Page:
Average residential sale prices in Abu Dhabi rose in the second quarter as the property market showed signs of recovery amid the launch of new villa projects, according to a new report by consultancy JLL.
House prices in the capital rose by 1 per cent, compared with the same period a year ago, while prices in Dubai fell marginally by 2 per cent, the report said.
Villa prices in both emirates jumped as demand for larger homes rose amid the coronavirus pandemic.
Abu Dhabi villas registered an annual increase of 6 per cent in the second quarter while the prices of Dubai units were up 10 per cent.
New villa project launches in Abu Dhabi during the second quarter also had a positive effect on prices, said JLL. The capital's biggest property developer Aldar unveiled new villa developments on Yas and Saadiyat islands, which were sold to customers in record time.
“Looking ahead, we expect outdated existing developments to continue to face pressure, particularly apartment developments, as new developments with larger unit layouts, attractive payment plans and community amenities have a stronger appeal to tenants and investors alike,” said JLL.
In Abu Dhabi, 815 residential units were delivered during the quarter, bringing the total stock to about 267,000 units. An additional 6,360 units are expected to come on to the market by the end of 2021.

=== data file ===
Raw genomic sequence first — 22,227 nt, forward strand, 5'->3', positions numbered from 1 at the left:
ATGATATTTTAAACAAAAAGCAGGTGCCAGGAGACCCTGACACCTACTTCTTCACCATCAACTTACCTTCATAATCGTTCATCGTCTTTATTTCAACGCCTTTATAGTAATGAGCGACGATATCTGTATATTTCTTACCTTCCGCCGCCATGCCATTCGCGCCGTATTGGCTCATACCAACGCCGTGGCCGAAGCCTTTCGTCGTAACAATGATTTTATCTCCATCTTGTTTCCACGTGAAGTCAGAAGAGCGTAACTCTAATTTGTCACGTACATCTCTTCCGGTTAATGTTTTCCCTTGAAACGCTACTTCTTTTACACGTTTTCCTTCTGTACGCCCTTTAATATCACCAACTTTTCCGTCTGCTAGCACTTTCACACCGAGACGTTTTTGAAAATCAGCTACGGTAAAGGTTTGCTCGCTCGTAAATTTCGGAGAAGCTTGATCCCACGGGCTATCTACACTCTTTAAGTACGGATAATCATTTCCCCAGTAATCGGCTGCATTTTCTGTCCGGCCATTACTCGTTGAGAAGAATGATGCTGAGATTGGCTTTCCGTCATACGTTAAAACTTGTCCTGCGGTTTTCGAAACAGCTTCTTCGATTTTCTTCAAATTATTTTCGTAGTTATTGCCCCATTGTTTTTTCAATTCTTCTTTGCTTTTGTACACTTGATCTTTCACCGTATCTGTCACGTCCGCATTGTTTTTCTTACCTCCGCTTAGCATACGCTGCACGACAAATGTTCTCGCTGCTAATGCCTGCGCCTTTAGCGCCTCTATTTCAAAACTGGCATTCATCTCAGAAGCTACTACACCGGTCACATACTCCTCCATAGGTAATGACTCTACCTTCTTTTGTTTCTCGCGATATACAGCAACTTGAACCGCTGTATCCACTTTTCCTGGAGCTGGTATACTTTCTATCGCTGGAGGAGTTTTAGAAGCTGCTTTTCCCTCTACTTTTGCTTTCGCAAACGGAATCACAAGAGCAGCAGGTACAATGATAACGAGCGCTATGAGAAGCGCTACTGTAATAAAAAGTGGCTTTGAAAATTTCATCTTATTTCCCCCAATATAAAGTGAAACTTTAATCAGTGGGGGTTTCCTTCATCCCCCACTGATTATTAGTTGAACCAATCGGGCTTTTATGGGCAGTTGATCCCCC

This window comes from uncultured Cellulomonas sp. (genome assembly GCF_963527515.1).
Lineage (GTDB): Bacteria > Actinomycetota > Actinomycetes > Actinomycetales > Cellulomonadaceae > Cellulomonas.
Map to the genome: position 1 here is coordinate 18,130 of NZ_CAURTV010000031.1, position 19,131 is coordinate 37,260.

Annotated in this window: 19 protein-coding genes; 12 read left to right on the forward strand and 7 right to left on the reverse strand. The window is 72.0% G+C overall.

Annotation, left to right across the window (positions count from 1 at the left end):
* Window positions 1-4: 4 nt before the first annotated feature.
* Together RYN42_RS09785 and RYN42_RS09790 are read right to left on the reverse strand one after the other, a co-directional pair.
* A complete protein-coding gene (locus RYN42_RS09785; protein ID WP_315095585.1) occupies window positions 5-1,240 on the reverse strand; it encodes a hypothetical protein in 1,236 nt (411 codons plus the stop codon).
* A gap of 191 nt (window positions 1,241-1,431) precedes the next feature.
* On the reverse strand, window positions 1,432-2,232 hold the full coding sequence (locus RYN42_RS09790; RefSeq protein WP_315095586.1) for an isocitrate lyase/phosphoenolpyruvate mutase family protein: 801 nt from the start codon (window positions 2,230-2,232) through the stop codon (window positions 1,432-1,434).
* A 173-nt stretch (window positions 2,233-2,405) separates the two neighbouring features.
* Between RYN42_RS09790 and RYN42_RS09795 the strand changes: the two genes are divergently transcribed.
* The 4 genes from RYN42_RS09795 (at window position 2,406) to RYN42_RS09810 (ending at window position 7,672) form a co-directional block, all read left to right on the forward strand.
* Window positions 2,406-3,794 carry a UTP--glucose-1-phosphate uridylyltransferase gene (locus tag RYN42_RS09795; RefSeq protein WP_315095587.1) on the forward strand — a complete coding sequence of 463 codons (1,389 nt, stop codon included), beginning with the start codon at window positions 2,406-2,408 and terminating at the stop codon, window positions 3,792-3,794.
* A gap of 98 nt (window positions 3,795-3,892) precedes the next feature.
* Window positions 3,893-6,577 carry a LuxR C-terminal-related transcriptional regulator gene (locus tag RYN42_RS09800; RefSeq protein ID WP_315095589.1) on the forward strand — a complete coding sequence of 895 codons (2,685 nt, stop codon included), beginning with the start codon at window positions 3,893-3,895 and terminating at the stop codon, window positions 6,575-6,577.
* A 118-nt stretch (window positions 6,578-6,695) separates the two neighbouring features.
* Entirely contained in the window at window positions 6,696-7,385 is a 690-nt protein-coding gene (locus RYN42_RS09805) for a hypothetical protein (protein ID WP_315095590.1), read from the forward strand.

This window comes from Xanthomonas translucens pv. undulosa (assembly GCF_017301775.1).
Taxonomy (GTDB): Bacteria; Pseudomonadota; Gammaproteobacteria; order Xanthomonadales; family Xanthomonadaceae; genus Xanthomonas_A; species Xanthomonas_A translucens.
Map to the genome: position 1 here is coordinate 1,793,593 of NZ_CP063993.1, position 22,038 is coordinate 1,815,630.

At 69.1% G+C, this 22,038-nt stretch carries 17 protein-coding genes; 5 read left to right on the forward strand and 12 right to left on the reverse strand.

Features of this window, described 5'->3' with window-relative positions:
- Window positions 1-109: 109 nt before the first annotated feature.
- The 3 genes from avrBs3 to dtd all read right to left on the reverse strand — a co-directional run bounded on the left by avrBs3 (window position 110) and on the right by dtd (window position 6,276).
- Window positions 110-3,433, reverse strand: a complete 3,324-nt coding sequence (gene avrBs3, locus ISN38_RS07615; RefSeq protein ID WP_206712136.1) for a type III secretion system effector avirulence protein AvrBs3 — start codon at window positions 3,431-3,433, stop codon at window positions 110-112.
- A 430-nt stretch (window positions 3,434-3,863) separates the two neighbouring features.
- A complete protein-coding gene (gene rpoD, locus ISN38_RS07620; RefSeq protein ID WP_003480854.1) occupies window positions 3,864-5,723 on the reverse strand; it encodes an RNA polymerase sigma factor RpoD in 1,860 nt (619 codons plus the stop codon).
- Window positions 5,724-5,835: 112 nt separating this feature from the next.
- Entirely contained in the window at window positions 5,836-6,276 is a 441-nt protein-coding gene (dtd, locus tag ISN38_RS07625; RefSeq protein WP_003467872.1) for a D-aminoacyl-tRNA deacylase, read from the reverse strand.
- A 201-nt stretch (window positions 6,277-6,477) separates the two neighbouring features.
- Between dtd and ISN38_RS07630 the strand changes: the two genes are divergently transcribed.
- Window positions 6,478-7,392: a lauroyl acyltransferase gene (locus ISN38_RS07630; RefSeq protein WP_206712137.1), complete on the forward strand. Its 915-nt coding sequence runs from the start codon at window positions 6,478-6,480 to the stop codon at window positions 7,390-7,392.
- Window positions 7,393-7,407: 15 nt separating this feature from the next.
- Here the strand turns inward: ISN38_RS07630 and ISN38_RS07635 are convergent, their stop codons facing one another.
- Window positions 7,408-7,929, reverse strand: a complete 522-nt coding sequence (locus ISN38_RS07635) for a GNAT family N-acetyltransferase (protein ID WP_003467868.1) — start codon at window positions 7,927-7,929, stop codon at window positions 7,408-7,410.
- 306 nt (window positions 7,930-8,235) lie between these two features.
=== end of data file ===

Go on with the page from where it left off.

Residential stock in Dubai increased to 618,000 units with the addition of 10,000 units during the second quarter alone. Another 36,000 units are expected to be added to the market by the end of 2021.
The UAE's property market continues to recover from the pandemic on the back of new initiatives from the government.
Property prices in Dubai rose by 2.1 per cent monthly in June to Dh924 per square foot (Dh9,945 per square metre), the Property Monitor monthly market report said last week. Since bottoming out in November, prices have risen by more than 12 per cent, it said.
“The recovery still remains uneven between communities with the strongest price increases seen in the market for villas and traditionally sought-after communities. However, we expect the recovery to balance out over the rest of 2021 and switch to a more tenable pace across Dubai,” it said.
The UAE’s hospitality sector is also showing signs of recovery, with occupancy levels rising in Dubai and Abu Dhabi to 58 per cent and 61 per cent, respectively, in the year to May, JLL said.
An additional 12,000 rooms are expected to be delivered in the second half of the year in Dubai to meet demand fuelled by Expo 2020.
Four-star hotels make up 49 per cent of projects that are under construction while five-star properties constitute 37 per cent.